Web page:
Sleep disturbances and sleep deprivation are increasingly common in modern society. Epidemiological methods of investigation have shown that sleep deprivation is associated with a variety of chronic conditions and health outcomes. Sleep medicine is a rapidly growing field of clinical research, affecting people across their lifespan.
Relevant to a wide range of specialities including respiratory medicine, neurology, cardiology, and psychiatry, sleep also has a significant impact on the study of epidemiology, public health, and preventive medicine. Sleep, Health, and Society
presents epidemiological evidence linking sleep deprivation and disruption to several chronic conditions, and explores the public health implications with the view to developing preventive strategies.
The new edition of Sleep, Health, and Society
provides up-to-date information on recently discovered areas of sleep medicine. Fully updated to reflect new research and data, as well as additional new chapters exploring eating patterns, nutrition, pregnancy, cancer, pain, and CBT in relation to sleep.
Written by leading experts in the field of sleep medicine, Sleep, Health, and Society
is ideal for students and professionals in epidemiology and public health. The research presented would also be valuable to respiratory physicians, neurologists, cardiologists, and psychiatrists who are interested in the impact of sleep disturbances and disorders.Author:
Francesco P. CappuccioPublisher:
Oxford University Press, USAPublished:
9.60h x 6.70w x 0.70dISBN:
About the Author
Francesco Cappuccio, Cephalon Professor of Cardiovascular Medicine and Epidemiology, Division of Health Sciences, Warwick Medical School, University of Warwick, Consultant Physician, and President, British and Irish Hypertension Society, Michelle Miller, Associate Professor of Biochemical Medicine, Division of Health Sciences, Warwick Medical School, University of Warwick, Steven W. Lockley, Associate Professor of Medicine, Harvard Medical School, Boston, MA, and Neuroscientist, Division of Sleep and Circadian Disorders, Departments of Medicine and Neurology, Brigham and Women's Hospital, Boston, MA, USA, Shantha W. Rajaratnam, Deputy Head of School and Director, Academic Programs, Medicine, Nursing and Health Sciences, Monash University, Melbourne, Victoria, Australia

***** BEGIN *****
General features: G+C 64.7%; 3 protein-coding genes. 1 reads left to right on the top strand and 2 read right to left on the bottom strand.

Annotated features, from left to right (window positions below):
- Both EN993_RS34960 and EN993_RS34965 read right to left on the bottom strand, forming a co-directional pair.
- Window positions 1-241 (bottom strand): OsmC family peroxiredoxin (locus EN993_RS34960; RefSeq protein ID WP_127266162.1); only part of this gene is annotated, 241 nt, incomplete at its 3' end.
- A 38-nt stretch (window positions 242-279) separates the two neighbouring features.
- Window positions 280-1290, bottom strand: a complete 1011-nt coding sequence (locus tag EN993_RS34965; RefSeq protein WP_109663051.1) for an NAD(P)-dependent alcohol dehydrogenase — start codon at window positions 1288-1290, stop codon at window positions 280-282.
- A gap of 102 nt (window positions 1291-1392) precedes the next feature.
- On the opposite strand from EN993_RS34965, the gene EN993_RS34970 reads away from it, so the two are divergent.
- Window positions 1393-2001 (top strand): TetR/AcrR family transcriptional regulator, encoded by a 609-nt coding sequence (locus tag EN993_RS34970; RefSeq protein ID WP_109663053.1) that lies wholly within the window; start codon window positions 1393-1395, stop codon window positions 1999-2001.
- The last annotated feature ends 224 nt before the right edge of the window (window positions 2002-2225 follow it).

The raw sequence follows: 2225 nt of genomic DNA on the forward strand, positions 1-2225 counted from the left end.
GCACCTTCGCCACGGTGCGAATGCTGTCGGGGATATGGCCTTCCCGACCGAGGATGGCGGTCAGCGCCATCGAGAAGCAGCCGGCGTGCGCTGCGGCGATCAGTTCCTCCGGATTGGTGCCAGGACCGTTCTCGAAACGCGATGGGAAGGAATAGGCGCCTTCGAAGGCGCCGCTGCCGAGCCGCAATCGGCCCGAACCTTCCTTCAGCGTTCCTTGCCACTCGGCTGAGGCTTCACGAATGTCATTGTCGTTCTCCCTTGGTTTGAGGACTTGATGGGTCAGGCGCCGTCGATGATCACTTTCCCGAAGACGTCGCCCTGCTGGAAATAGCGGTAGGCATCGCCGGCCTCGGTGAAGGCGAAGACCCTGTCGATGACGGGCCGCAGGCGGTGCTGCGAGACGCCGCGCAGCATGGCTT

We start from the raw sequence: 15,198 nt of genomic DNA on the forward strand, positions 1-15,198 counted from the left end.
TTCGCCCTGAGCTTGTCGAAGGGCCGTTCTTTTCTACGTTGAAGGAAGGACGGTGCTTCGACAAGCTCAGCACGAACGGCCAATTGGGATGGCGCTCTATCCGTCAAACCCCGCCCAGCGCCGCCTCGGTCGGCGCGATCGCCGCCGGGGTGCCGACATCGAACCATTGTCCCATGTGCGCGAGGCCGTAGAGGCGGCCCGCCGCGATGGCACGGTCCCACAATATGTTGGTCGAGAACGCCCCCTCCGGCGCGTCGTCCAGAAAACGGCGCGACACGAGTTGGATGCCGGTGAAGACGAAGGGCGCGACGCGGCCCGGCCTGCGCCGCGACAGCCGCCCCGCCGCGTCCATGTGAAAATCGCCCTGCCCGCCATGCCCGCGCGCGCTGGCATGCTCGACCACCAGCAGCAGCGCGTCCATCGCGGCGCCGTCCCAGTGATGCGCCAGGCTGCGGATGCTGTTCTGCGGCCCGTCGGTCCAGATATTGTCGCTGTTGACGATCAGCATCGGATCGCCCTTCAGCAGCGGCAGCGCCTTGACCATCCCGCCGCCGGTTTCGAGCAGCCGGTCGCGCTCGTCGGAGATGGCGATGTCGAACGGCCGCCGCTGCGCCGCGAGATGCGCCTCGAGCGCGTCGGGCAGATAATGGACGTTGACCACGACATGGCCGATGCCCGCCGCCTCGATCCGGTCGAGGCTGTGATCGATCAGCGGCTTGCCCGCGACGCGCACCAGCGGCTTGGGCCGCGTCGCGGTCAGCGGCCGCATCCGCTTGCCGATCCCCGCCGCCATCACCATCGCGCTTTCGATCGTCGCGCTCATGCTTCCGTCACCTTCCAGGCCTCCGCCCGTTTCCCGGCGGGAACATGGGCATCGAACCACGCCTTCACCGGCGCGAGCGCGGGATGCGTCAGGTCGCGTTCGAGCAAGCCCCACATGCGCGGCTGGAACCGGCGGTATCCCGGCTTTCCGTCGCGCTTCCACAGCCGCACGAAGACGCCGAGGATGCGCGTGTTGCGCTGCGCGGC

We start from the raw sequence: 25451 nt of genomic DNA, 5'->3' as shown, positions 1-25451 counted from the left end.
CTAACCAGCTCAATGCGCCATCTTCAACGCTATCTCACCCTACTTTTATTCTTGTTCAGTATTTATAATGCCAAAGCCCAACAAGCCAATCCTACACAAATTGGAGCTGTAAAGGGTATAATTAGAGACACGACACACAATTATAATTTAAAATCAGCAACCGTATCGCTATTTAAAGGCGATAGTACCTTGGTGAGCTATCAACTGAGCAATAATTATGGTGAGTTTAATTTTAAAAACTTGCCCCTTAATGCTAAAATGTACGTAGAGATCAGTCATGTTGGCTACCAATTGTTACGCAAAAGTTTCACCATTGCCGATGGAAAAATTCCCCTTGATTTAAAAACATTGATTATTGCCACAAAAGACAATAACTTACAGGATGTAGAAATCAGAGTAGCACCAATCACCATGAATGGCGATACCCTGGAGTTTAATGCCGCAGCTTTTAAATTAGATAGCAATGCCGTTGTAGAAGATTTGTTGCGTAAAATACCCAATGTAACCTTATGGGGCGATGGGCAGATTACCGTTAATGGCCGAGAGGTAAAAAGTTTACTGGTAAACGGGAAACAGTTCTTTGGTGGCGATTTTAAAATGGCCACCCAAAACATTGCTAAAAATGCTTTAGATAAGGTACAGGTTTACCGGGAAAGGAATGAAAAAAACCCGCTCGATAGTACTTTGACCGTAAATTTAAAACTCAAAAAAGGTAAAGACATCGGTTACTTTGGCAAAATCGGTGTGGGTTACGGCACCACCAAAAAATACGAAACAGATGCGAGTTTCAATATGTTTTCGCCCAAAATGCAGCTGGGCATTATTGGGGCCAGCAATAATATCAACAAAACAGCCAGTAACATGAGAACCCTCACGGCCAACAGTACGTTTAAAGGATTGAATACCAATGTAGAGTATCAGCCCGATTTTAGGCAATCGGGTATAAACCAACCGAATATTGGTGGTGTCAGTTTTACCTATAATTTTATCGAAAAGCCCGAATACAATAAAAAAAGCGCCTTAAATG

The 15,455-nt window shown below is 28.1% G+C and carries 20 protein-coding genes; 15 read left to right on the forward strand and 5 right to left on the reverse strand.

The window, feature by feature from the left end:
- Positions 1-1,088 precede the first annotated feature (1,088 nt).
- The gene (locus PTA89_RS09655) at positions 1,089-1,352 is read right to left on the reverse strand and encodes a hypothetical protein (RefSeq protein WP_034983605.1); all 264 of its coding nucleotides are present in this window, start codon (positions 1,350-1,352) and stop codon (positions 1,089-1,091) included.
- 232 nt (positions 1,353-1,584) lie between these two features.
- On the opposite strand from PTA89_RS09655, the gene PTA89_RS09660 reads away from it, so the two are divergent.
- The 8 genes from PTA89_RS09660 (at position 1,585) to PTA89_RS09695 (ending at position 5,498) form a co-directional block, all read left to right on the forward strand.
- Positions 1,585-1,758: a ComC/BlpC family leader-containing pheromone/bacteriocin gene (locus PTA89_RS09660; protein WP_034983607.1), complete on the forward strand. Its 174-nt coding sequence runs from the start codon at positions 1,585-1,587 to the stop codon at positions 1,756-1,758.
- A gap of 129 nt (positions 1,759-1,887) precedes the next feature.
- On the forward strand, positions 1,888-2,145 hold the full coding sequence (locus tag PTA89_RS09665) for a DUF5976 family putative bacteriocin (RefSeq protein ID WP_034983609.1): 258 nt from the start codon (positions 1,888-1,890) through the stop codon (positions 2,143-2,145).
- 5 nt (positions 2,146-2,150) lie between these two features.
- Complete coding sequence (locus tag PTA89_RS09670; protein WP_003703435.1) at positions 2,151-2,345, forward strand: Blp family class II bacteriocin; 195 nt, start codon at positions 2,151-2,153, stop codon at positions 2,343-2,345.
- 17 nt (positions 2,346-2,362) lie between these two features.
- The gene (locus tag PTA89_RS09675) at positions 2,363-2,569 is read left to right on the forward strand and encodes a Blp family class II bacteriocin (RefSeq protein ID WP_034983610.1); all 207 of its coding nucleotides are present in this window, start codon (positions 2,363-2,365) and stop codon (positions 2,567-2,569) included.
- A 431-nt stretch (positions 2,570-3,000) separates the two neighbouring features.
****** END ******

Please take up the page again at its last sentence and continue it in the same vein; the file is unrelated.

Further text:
Professor Cappuccio is a cardiovascular physician, a clinical epidemiologist and a public health expert. He trained at Charing Cross Hospital, St George's Hospital Medical School and the London School of Hygiene & Tropical Medicine in London. In 2000 he became Professor of Clinical Epidemiology & Primary Care at St George's, University of London. He is Director of a European Society of Hypertension Centre of Excellence, Head of a World Health Organization Collaborating Centre and President of the British & Irish Hypertension Society (BIHS). He is Fellow of the Royal College of Physicians, Faculty of Public Health, British and Irish Hypertension Society, European Society of Cardiology and American Heart Association. He has published more than 450 papers, chapters and books.
Dr Miller obtained her Bachelor of Science Degree (with Hons) in Medical Biochemistry from Royal Holloway College (University of London) in 1986, and her PhD in Biochemistry in 1995 from St George's, University of London. Her work spans a number of inter-connecting disciplines, including, biochemistry, molecular biology and genetics, epidemiology, medical statistics and population health science. She joined the University of Warwick in 2006 where she established, with Prof Cappuccio, the Sleep, Health and Society Programme. She has published more than 120 papers, chapters and books.
Professor Lockley obtained his Bachelors Degree (with Hons) in Biology from the University of Manchester in 1992 and a PhD in Biological Sciences from the University of Surrey in 1997 followed by a post-doctoral fellowship and part-time faculty appointment. In 2008, he was appointed as an Adjunct Associate Professor at Monash University, and in 2013 to Adjunct Professor, before joining the faculty as full Professor in 2014. His research program focuses on the effects of light on circadian rhythms and sleep in both blind and sighted populations, particularly the role of light wavelength, timing, duration and intensity.
Professor Rajaratnam was awarded his PhD from Monash University in 1998. He was promoted to Professor in the School of Psychological Sciences at Monash in 2013, and currently serves as the Deputy Head of School and Chair of the Academic Programs Committee. He is Chair of the Monash Sleep Network and leads the Monash Sleep and Circadian Medicine Laboratory. He is Immediate Past President of the Australasian Sleep Association, and is a Program Leader in the Cooperative Research Centre (CRC) for Alertness, Safety and Productivity. He is a Chartered Psychologist and Associate Fellow of the British Psychological Society.